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|Volume 10 |Issue 34 | September 09, 2011 ||
Wanderings in Ancient Churchyards
Syed Badrul Ahsan
There must come that moment when I turn my back on the worldly. I do not speak of a spiritual yearning that will or could or might lead me to that state of being. But, again, perhaps it will or could or might. It all depends on where life takes me from here. If you ask me, life ought to have been different, for me, maybe for you as well. The old image of a tribesman leading a camel by the mountain even as a train rolls noisily by is a land I should like to go back to again. The future, as you might imagine, often belongs in the past. And thus it is that I wonder where that man and his camel might be today, nearly half a century after I watched them, from my rather leisurely moving train, trudging along in the desert heat of the mountains.
It is with a revival of memories that my wanderlust takes new hold of me. The sight of a pair of beautiful dark eyes and hair flowing down to the knees makes me raise a question before the stars in the night's fathomless silence: where is she who in the lost days of creeping autumn and falling leaves set emotions of poetry running wild somewhere inside me? Perhaps she grows old. Maybe she is dead. It could be that she sits at her window, the way she used to when she was sixteen, wondering why life must, as we age, strip away the old charms in us, make a havoc of the songs we once sang.
I would like to collide into her, on a foreign street, at an airport, perhaps in the old snow-covered street of rapidly sliding innocence and observe the manner of the changes time has wrought in her. There are things, other things, I would like to do in the brevity of impassive time that cups life in its hands at bleak bends in the road. It is a strange feeling, this wanting to do everything, this wish for a return to youth that takes over as we near the end of the fifties. Amidst the early fall of leaves in a new season, it is my dead friends I recall, of the wives and children they have left behind. The tragedy is simple: I shall not have tea with them again, never discuss books with them once more even as the monsoon clouds threaten to burst upon us. I would like to spend long hours at their graves, to will them into the old patterns of conversation. If you really would like to know, I would go trekking all across the ancient cemeteries of the world, to tell the bones lying there that soon I shall catch up with them. True poetry rises among graves, in the unkempt grass of decaying churchyards.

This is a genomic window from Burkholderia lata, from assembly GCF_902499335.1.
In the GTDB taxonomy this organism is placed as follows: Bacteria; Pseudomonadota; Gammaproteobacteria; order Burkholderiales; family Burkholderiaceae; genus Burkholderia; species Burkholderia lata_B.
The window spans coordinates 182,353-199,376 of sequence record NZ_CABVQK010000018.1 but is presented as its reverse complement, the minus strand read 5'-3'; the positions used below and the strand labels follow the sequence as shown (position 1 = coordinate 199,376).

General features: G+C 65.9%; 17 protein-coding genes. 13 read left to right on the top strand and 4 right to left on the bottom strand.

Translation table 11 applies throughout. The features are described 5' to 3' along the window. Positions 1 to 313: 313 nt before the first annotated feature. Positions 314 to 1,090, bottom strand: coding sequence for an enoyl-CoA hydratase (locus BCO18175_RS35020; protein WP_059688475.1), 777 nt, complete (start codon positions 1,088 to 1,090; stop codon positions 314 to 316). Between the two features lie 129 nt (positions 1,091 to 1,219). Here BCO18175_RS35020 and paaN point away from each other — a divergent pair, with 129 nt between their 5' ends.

That is the wanderlust in me. It is the imagery of gloom as it descends on the bare trees across a wintry landscape that takes form in my wild imagination. I travel back to time, to the old tales of long-ago battles and the deaths of warriors, generation by generation, to marvel at the cruel ability of the earth to swallow their bones, to pretend that they never existed. Dead emperors and dead soldiers, along with men and women who through various passages of time have perished in the rising waves of turbulent seas and in the fireworks of the sky, tiptoe to my cottage in the woods of the mind, knocking furtively on the door even as the winds howl. They quietly move away as I awake from torpor. The night has consumed them again.
It is always the night which comes crowding in. When the monsoon storms furiously pummel the world into submission, I go looking for that earliest of moments in time when time first took form and space was beginning to be forged. The night tempts me into the unknown when it parts the clouds to reveal gleaming stars many light years away. The urge to travel through astral paths, to search for the ends of the universe, to look back at the earth from millions of miles away, rises by slow, imperceptible degrees in the soul. Not willing to be earth-bound any more, I glide through space, skipping around stars, hopping around asteroids and dancing before quasars. Somewhere up there, or beyond that darkness in space, sits God. I muse, even as a star implodes and another comes to life not far from me, on the nature of paradise. Is there a paradise? Are there other living beings, other creations of the god we know, peopling some of the planets the road map of the mind takes me through?
I wander back to earth, to the world that throbs in a woman of gleaming beauty and unsurpassable grace. Let the emotions flow, I tell her. Let the waves rise. Poetry blossoms in her as the night winds caress her cheeks again and again. I stand before her window. Or I watch her from a million miles away, in huge intensity of anguished passion. What if she dies at dawn?
Suddenly there is no point in reading. Suddenly, writing loses meaning. I take to the old grassy trail beside the timeless river. I know the rising sounds of the water will bring me to the edge of the desert I have always wanted to call home. In the desert, men remember God. The desert reduces life to so much sand, so much futility. Flowers are then but an illusion.
The writer is Editor, Current Affairs, The Daily Star.
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